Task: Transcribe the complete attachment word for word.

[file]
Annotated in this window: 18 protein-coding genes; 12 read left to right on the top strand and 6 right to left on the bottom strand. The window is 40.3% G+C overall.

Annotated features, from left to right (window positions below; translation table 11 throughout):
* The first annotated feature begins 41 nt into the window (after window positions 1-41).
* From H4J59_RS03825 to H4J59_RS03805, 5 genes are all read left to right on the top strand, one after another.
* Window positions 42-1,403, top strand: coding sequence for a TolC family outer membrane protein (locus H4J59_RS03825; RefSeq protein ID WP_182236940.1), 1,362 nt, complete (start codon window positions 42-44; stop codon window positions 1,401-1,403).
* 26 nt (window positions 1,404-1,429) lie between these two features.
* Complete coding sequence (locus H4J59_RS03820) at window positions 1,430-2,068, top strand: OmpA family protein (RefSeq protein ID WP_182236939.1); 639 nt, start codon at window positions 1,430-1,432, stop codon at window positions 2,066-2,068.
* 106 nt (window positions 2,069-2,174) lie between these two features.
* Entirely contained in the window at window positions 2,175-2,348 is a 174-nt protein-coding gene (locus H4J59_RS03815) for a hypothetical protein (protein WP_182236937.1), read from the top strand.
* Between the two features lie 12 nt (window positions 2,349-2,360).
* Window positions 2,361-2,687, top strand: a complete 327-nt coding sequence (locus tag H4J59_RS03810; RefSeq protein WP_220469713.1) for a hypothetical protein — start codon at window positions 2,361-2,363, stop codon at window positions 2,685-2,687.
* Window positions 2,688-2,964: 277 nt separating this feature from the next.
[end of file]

Annotated in this window: 18 protein-coding genes; 12 read left to right on the top strand and 6 right to left on the bottom strand. The window is 40.3% G+C overall.

Annotated features, from left to right (window positions below; translation table 11 throughout):
* The first annotated feature begins 41 nt into the window (after window positions 1-41).
* From H4J59_RS03825 to H4J59_RS03805, 5 genes are all read left to right on the top strand, one after another.
* Window positions 42-1,403, top strand: coding sequence for a TolC family outer membrane protein (locus H4J59_RS03825; RefSeq protein ID WP_182236940.1), 1,362 nt, complete (start codon window positions 42-44; stop codon window positions 1,401-1,403).
* 26 nt (window positions 1,404-1,429) lie between these two features.
* Complete coding sequence (locus H4J59_RS03820) at window positions 1,430-2,068, top strand: OmpA family protein (RefSeq protein ID WP_182236939.1); 639 nt, start codon at window positions 1,430-1,432, stop codon at window positions 2,066-2,068.
* 106 nt (window positions 2,069-2,174) lie between these two features.
* Entirely contained in the window at window positions 2,175-2,348 is a 174-nt protein-coding gene (locus H4J59_RS03815) for a hypothetical protein (protein WP_182236937.1), read from the top strand.
* Between the two features lie 12 nt (window positions 2,349-2,360).
* Window positions 2,361-2,687, top strand: a complete 327-nt coding sequence (locus tag H4J59_RS03810; RefSeq protein WP_220469713.1) for a hypothetical protein — start codon at window positions 2,361-2,363, stop codon at window positions 2,685-2,687.
* Window positions 2,688-2,964: 277 nt separating this feature from the next.